The Slave-Owning Sex Pest and A Note on Self-Criticism…

However moral our outward behaviour is, our internal monologue features more dark, disturbing impulses or reflections. Whatever the moral code of this or that society, behind its wall its law and principles will be broken. Man is imperfectible. We are what we are.

John Henry Hammond, a South Carolinian politician in the 1800s, expressed this argument, as an apologist for slavery, in response to critics of alleged sexual abuse on plantations. “I wish the topic could be avoided,” he declared

I am of the opinion…that the public exposure and discussion of this vice, even to rebuke, invariably does more harm than good; and that if it cannot be checked by instilling pure and virtuous sentiments, it is far worse than useless to attempt to do it, by exhibiting its deformities.

It is true, to some extent, that people should avoid morbidly dwelling on vices that cannot be eliminated. But we can accept this only when they have been minimised. Hammond did not do this for a simple reason: he was an abuser. A review of this appalling pervert’s diaries informs us that after molesting his four teenage nieces, which he had the audacity to blame on their seductiveness, he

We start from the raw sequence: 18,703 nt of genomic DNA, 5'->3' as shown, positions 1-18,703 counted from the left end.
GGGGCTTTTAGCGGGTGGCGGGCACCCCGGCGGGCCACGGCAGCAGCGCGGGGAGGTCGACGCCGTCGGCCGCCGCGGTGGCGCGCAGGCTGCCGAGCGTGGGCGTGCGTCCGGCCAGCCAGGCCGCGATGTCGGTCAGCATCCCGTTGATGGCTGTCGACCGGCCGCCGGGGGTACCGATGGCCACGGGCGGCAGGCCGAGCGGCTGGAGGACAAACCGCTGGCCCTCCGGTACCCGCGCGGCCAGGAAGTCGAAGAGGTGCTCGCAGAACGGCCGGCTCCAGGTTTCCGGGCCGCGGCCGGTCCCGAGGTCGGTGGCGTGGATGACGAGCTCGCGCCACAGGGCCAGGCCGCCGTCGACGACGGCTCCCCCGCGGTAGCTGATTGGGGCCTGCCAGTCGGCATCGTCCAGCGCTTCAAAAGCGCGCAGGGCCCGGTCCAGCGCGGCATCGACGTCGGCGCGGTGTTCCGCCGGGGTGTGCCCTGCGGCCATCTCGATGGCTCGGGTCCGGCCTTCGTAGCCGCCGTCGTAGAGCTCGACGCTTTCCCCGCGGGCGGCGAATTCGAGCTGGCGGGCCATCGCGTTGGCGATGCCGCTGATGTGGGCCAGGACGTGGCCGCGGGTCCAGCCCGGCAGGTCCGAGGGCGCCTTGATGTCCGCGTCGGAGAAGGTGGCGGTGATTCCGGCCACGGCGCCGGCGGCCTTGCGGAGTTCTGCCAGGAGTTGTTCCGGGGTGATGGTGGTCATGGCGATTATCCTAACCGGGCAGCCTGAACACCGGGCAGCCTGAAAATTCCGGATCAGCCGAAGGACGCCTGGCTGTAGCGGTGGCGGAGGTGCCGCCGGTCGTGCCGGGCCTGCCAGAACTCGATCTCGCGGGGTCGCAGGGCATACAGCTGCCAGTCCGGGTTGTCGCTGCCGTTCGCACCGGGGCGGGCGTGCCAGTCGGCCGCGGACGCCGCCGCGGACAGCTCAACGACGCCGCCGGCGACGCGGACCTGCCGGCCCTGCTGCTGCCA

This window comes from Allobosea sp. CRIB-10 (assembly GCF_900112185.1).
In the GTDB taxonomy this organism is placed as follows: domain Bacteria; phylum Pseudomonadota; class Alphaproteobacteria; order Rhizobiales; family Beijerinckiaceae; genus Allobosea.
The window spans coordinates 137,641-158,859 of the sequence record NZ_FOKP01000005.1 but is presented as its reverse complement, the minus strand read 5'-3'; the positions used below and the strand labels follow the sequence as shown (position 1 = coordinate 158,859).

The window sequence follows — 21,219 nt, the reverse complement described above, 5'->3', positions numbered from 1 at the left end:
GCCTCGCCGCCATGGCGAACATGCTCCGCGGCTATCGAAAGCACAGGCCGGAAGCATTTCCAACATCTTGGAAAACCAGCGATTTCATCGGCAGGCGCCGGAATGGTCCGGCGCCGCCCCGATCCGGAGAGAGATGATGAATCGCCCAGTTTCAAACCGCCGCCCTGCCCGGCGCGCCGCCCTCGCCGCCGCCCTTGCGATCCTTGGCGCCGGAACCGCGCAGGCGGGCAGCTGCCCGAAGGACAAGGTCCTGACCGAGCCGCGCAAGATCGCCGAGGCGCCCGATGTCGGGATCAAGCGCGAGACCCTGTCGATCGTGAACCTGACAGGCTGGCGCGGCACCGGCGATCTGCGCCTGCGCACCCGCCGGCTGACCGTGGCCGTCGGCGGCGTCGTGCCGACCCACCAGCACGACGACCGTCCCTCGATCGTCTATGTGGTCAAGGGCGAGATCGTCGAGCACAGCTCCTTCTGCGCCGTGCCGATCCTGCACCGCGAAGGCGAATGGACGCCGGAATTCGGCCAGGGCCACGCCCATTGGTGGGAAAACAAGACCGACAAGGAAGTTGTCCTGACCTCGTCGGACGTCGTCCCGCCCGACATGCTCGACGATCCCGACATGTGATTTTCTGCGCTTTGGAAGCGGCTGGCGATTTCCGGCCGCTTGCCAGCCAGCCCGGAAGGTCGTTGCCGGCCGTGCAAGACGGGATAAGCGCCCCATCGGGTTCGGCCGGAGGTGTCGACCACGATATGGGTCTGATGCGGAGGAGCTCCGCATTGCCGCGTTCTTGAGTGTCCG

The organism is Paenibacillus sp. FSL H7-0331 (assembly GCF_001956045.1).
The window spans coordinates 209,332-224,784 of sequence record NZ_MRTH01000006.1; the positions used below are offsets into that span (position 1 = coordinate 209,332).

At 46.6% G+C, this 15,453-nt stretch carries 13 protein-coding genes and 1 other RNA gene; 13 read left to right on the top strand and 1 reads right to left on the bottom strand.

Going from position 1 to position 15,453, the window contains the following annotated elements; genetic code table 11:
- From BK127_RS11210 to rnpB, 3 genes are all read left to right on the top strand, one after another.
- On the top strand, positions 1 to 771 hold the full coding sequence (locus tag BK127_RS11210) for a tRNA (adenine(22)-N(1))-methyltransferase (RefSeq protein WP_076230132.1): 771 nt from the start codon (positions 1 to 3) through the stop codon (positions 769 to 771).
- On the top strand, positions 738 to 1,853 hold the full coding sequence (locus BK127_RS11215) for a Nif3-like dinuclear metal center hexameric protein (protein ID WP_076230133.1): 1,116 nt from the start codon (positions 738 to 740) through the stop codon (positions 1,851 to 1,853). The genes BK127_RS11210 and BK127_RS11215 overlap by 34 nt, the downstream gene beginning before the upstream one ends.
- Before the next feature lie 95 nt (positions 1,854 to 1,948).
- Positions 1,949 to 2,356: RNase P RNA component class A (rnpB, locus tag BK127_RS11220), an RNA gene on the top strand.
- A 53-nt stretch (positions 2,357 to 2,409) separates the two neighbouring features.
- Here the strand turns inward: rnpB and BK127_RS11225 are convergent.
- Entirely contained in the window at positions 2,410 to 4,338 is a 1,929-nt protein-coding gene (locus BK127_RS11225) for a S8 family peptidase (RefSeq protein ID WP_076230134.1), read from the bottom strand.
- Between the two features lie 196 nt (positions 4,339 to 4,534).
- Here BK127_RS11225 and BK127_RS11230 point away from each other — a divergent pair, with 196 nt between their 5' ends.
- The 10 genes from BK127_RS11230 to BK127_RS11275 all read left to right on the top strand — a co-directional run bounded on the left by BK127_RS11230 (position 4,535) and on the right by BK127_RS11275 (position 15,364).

…jeopardized his own marriage by taking an 18-year-old slave for a mistress; when the only child she seems to have had by anyone besides Hammond turned 12, he took her for his own as well.

You might think I am flogging the bones of a horse. No one has kind words to say about slave owners whether or not they abused women in their free time. But there is a more relevant point that I’m stumbling towards, which occurred to me as I compared the high-minded pragmatism of these public statements with the cruel degeneracy of this private behaviour: a deterministic attitude towards human nature might have some epistemological virtues but it can also be a lame and irresponsible excuse for failing to strive to maintain our own moral standards. If we have the intelligence to analyse our actions in such depth we should do better at civilising our own.

About bsixsmith

I am a writer of stories and poems - published by Every Day Fiction, The London Journal of Fiction, 365 Tomorrows and Det Poetiske Bureau - and a columnist for Quillette, Areo and Bombs & Dollars.
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